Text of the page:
Supreme Court blocks Biden administration for now from ending migrant expulsions under Title 42

WASHINGTON – In a blow to the Biden administration's ability to set the nation's immigration policy, the Supreme Court on Tuesday said the government could not halt the expulsion of migrants for public health reasons under the controversial Title 42 program.

That program, which has been in place since the early days of the COVID-19 pandemic, must continue while courts assess a lawsuit filed by Republican officials in 19 states who say that unwinding the Title 42 policy would unleash a national "catastrophe."

The emergency intervention from the high court came days after the Trump-era program was set to expire. The justices announced they will hear arguments about the program in the upcoming year, but limited their review to whether the conservative states may intervene in the litigation. Oral arguments are expected in February. In the meantime, expulsions will continue.

The high court's unsigned order noted that Associate Justices Sonia Sotomayor and Elena Kagan would have denied the emergency request from the states and allowed the administration to lift the Title 42 policy.

Associate Justice Neil Gorsuch dissented from the court's ruling Tuesday, joined by Associate Justice Ketanji Brown Jackson. The court's decision on the states' emergency request was "unwise," Gorsuch wrote. "The emergency on which those (Title 42) orders were premised has long since lapsed."

"The only plausible reason for stepping in," Gorsuch said, has to do with the states' concerns about immigration and the situation on the border.

"But the current border crisis is not a COVID crisis,'' Gorsuch added.  "And courts should not be in the business of perpetuating administrative edicts designed for one emergency only because elected officials have failed to address a different emergency. We are a court of law, not policymakers of last resort."

Immigrants cross the Rio Grande into El Paso, Texas to seek political asylum on December 19, 2022 as seen from Ciudad Juarez, Mexico.
Immigrants cross the Rio Grande into El Paso, Texas to seek political asylum on December 19, 2022 as seen from Ciudad Juarez, Mexico.

While the decision was a legal loss for President Joe Biden, the political implications were less clear: The administration's effort to lift Title 42 has drawn sharp criticism from Republicans and uncertainty from some Democrats who fear border communities were not prepared for an influx of migrants. The Supreme Court's decision appeared to defuse that situation for now, even as it left thousands of migrants in limbo.

White House press secretary Karine Jean-Pierre said in a statement that the Biden administration would comply with the high court's ruling. She also said the administration is advancing its "preparations to manage the border in a secure, orderly, and humane way when Title 42 eventually lifts and will continue expanding legal pathways for immigration.

"Title 42 is a public health measure, not an immigration enforcement measure, and it should not be extended indefinitely," she added.

Title 42 permits Customs and Border Protection agents to expel migrants without the usual legal review to Mexico or to their home countries to prevent the spread of COVID-19 in holding facilities. Title 42 has been used to expel migrants more than 2.4 million times since its implementation in 2020 and has bottled up tens of thousands of migrants in Mexican border cities who are waiting to request asylum in the United States.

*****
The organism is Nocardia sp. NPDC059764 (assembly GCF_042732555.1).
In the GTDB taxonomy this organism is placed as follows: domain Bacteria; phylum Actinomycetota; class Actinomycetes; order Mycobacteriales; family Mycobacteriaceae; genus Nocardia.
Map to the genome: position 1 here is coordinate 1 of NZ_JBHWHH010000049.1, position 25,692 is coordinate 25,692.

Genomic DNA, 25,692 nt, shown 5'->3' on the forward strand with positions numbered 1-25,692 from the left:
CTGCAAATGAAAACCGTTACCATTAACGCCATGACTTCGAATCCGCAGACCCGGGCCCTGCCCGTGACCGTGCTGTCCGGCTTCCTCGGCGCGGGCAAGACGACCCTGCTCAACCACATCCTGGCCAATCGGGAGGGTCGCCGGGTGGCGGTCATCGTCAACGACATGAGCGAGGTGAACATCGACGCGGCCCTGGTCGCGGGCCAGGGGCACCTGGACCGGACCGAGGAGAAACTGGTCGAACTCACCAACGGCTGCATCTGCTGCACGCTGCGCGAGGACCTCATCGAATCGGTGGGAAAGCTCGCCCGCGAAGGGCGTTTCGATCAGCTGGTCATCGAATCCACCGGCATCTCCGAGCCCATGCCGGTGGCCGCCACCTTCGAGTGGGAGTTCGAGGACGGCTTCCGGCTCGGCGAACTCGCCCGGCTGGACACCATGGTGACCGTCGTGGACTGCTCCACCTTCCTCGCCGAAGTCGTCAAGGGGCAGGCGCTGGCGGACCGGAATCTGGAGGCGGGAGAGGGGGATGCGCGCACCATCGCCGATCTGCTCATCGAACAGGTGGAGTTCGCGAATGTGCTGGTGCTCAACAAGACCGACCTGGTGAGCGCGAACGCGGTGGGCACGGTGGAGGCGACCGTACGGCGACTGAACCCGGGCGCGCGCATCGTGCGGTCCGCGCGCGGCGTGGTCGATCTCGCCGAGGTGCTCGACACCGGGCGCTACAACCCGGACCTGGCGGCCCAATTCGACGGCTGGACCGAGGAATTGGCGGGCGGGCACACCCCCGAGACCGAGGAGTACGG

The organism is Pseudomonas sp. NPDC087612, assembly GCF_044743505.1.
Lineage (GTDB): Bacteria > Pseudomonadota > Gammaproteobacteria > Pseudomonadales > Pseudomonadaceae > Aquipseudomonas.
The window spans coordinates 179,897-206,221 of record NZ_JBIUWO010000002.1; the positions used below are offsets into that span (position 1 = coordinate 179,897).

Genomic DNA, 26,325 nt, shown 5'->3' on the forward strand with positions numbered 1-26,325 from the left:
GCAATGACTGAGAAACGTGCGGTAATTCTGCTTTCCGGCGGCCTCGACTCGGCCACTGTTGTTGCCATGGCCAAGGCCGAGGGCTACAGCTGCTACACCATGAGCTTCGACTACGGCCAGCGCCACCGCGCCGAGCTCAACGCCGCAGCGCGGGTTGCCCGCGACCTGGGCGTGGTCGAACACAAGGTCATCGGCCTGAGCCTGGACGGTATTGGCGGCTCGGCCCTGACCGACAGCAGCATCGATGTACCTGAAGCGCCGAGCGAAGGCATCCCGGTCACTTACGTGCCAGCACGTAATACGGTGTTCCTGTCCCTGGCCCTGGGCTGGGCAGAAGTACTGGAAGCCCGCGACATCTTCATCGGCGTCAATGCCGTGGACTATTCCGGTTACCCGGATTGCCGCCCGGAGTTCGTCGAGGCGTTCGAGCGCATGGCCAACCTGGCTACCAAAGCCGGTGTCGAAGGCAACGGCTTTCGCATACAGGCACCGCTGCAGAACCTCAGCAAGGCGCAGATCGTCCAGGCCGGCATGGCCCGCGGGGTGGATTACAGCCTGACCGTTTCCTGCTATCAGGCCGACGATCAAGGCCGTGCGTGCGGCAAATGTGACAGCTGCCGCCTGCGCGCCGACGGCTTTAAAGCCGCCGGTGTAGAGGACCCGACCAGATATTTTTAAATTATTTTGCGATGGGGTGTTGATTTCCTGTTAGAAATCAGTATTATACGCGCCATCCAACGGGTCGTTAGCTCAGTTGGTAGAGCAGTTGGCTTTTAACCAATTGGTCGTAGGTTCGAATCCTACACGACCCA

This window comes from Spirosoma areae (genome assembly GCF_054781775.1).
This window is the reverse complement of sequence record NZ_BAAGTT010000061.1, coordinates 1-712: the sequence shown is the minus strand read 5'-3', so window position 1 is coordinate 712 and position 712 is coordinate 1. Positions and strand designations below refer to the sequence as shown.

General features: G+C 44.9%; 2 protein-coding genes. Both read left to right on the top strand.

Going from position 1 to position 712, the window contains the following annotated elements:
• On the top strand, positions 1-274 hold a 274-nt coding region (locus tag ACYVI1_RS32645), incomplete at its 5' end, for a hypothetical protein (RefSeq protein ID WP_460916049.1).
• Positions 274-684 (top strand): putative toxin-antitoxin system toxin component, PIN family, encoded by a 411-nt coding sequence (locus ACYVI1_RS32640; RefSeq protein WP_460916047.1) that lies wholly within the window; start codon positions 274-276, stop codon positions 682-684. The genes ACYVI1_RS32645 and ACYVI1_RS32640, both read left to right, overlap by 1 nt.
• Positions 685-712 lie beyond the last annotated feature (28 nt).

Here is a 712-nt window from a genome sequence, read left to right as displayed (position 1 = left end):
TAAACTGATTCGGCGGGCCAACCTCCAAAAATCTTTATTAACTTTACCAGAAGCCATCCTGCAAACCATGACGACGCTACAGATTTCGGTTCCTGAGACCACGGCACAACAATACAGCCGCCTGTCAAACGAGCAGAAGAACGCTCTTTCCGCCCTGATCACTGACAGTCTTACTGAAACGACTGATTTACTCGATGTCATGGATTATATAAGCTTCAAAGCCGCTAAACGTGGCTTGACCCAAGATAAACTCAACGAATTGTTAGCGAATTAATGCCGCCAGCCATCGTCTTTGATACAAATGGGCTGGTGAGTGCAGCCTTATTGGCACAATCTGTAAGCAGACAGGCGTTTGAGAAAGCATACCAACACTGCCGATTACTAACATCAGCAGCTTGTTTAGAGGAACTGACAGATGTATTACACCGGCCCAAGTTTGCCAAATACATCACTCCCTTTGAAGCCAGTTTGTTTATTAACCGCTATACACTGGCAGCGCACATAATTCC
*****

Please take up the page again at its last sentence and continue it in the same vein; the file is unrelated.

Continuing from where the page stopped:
The Biden administration announced in April that it intended to wind down the Title 42 policy because vaccines and therapeutics had eased the impact of the virus. Separately, a federal court in Washington, D.C., ruled in November that the way the program was created violated the law and ordered the administration to end it by Dec. 21. That mandate was temporarily paused by the Supreme Court.

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The legal wrangling set up a potential humanitarian crisis for the White House and sowed confusion on both sides of the border, where many migrants waited for word about whether they could seek asylum in the United States. Some migrants in Juárez told The El Paso Times they had heard the border would "close" on Dec. 21; others that it would "open." People staying in shelters shared stories of friends who had been expelled and others who had been able to stay in the U.S.

Debate over Title 42 made its way to the Senate floor Dec. 22, as lawmakers raced to approve a $1.7 trillion spending plan before the holiday weekend. Two last-minute amendments that would have extended the program failed.

Biden administration officials have said they have rushed resources to the border but have also called on Congress to spend more than $3 billion to speed up the processing of asylum claims and to move some migrants to less crowded facilities. "We need Congress to give us the funds we've requested to do this in a safe, orderly, and humane way," White House press secretary Karine Jean-Pierre said.

The president, meanwhile, will travel to Mexico next month to meet with Mexican President Andrés Manuel López Obrador, the White House said, and attend the North American Leaders' Summit. The long-running tension between Washington and Mexico City over migrants traveling through Mexico to the U.S. is certain to come up.

Contributing: Lauren Villagran, El Paso Times; Rebecca Morin, Sarah Elbeshbishi, Francesca Chambers, Maureen Groppe. 

This article originally appeared on USA TODAY: Supreme Court blocks Biden from ending Title 42 migrant expulsions